LAST week's query about Dr Jim Jameson has been promptly answered by his son, Michael.

He told me his father first worked as a doctor in St Albans in 1928, and was in a practice at 105 Victoria Street until he moved to the city hospital in 1949, after the foundation of the National Health Service.

He said: "It was one of the first buildings in Victoria Street.

"The senior partner was Grosart Wells. He lived in London Road, where KPMG now are.

"He drove around St Albans in a phaeton a type of horse-drawn carriage with two Dalmatians.

"When the NHS came in there was huge upheaval in St Albans.

"All the doctors had to decide whether they would be consultants or GPs.

"Doctor Jeremy Wilson, who lived in Upper Lattimore Road, stayed as non-NHS doctor until the bitter end."

Mr Jameson remembers the printing firm I asked about last week, but thinks it was called Gibbs-Banforth, not Gibbs and Banforth, after the double-barrelled family who owned it.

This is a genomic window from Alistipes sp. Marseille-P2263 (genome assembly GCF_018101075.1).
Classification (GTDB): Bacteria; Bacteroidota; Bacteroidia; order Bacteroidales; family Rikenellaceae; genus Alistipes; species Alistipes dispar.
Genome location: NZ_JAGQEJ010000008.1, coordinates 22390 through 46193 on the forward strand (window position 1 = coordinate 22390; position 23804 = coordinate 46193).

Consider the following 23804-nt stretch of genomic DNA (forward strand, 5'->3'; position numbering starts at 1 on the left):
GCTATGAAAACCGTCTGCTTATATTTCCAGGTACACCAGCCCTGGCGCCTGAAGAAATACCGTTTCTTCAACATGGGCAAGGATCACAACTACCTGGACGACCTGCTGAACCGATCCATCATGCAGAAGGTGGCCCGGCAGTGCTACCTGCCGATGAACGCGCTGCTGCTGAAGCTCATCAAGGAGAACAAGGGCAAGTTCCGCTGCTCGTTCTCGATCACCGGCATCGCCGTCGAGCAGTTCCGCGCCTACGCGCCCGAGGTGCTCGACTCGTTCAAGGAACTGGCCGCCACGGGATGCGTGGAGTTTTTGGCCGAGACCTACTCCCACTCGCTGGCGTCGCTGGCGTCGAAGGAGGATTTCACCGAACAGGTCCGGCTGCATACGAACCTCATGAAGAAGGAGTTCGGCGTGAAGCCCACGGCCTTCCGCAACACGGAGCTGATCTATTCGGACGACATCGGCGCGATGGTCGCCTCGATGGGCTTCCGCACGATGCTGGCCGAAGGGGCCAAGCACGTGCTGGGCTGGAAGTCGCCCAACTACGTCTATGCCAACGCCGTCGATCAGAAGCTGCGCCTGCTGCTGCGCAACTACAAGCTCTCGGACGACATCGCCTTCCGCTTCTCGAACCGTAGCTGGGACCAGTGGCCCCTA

He said: "It was a licence to print money. There was a Priscilla Gibbs, who was very keen on zoology.

"As an old lady, she lived in Upper Marlborough Road."

Mr Jameson was able to help me out with another of my recent queries the visit of the Duke of Windsor, as the former King Edward VIII was known, to the Friars Wash point-to-point in the early 1950's.

He said: "My father was the medical officer for the point-to-point.

"It was unpaid they did it in their time off.

"It was a way of getting yourself known locally.

"On one occasion he was in the race himself.

"Two finished, and he came second.

"We were always parked at the winning post, so everybody knew how to find the doc.

"Next to us there was a flat lorry trailer. It was left there for the important people to stand on so they could see the winning post.

"There he was, a little wizened monkey, grinning all over his face.

"He turned up because he liked the venue.

"All the county people like Colonel Part were fawning over him.

"My father refused to shake his hand because of his activities in the war it wasn't the marriage, he thought he was a Nazi."

June 21, 2002 12:30